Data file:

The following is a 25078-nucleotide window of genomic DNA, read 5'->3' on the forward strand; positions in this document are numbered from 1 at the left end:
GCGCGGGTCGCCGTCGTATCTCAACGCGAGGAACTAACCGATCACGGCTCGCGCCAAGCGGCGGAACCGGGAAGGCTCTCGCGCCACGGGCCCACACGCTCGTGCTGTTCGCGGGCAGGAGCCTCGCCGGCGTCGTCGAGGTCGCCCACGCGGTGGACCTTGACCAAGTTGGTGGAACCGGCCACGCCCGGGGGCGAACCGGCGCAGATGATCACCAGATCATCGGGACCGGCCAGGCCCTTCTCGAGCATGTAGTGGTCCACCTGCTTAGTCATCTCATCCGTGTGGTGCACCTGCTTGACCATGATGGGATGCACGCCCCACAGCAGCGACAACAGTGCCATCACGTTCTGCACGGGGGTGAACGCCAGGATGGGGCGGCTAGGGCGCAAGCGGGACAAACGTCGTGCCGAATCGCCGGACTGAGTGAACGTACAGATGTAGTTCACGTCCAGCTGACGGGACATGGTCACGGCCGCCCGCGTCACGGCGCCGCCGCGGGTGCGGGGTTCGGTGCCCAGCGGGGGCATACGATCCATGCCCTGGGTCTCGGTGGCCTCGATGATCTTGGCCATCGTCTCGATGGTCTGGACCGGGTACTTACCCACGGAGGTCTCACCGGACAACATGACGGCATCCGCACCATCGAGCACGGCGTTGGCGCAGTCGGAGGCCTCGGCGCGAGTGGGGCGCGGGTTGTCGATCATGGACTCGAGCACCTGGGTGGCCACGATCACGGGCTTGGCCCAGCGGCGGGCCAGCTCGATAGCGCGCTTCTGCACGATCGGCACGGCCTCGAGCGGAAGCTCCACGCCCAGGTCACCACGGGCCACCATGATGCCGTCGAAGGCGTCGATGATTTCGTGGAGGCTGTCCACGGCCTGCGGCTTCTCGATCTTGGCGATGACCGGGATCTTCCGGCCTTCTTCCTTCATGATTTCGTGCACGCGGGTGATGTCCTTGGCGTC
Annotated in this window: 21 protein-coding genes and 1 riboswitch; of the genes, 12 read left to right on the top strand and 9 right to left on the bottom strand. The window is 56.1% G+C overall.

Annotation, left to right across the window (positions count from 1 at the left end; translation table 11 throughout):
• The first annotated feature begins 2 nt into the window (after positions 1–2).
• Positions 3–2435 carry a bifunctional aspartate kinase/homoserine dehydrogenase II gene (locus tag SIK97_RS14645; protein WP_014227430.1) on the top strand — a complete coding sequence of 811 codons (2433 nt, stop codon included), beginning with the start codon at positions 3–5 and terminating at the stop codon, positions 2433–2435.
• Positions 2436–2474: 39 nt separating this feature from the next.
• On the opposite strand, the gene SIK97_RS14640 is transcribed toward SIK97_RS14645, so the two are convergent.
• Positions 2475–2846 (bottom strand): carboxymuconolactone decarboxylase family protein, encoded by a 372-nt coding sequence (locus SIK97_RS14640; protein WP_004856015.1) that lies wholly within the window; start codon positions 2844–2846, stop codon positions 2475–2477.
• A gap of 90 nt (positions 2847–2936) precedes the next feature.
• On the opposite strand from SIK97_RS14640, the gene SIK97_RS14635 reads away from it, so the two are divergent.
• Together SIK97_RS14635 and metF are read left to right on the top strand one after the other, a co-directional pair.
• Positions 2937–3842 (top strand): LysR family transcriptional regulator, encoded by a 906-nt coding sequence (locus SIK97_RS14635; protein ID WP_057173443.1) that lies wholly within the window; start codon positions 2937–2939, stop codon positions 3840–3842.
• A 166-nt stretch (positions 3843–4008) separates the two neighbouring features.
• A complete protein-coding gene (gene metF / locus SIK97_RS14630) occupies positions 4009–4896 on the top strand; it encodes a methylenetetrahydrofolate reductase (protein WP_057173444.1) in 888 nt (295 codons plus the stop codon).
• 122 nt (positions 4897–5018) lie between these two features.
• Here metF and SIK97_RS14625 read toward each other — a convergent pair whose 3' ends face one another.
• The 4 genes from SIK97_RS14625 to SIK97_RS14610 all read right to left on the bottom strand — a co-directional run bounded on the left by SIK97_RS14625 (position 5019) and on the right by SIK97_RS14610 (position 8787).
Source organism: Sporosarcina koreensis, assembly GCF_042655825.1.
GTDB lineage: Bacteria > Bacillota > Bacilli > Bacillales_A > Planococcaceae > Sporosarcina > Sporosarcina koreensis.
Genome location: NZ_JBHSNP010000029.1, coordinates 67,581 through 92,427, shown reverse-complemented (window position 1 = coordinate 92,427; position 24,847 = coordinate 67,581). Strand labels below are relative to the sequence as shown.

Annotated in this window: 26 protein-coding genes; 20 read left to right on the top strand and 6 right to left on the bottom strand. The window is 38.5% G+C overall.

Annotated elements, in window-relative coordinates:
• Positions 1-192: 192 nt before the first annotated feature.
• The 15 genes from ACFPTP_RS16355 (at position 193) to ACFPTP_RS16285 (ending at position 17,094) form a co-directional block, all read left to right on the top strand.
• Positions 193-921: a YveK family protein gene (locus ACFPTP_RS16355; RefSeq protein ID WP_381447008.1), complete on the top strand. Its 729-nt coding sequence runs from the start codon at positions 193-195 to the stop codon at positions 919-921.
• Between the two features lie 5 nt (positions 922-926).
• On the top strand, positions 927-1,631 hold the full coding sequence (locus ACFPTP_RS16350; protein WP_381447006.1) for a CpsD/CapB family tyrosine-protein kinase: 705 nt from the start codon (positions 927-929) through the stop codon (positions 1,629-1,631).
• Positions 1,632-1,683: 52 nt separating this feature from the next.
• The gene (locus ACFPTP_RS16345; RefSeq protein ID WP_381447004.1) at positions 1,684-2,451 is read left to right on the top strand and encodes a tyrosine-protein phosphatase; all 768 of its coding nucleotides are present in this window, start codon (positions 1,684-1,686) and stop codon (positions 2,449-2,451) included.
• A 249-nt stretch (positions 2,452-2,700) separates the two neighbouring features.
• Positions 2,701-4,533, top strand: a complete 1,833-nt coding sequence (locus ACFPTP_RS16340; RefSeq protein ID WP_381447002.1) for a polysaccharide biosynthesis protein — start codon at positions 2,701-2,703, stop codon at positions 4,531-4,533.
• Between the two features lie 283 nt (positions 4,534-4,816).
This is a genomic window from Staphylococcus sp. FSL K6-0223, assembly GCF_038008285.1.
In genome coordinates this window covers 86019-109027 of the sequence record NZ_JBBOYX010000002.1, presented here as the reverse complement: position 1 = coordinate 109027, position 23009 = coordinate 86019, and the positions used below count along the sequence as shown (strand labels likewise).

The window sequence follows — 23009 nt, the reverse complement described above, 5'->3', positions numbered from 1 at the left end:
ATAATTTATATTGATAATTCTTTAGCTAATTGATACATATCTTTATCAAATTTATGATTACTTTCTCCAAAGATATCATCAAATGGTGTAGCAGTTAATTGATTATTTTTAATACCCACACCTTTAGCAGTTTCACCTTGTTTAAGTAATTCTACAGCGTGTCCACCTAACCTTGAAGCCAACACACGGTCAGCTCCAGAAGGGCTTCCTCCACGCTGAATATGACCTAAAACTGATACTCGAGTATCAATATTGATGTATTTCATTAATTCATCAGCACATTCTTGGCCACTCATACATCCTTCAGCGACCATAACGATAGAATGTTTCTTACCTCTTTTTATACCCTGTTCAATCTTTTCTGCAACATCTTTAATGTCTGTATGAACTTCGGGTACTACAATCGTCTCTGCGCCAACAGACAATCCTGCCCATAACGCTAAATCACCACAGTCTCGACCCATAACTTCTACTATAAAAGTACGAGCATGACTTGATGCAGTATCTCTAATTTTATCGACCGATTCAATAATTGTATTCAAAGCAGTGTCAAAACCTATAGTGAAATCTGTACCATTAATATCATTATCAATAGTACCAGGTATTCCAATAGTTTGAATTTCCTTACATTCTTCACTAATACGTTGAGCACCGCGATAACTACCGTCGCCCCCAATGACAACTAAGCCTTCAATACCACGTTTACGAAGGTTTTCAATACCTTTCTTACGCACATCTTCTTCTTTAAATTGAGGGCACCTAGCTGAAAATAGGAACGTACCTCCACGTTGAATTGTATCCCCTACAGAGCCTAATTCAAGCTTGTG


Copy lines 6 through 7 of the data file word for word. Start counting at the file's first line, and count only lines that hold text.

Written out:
• Positions 3–2435 carry a bifunctional aspartate kinase/homoserine dehydrogenase II gene (locus tag SIK97_RS14645; protein WP_014227430.1) on the top strand — a complete coding sequence of 811 codons (2433 nt, stop codon included), beginning with the start codon at positions 3–5 and terminating at the stop codon, positions 2433–2435.
• Positions 2436–2474: 39 nt separating this feature from the next.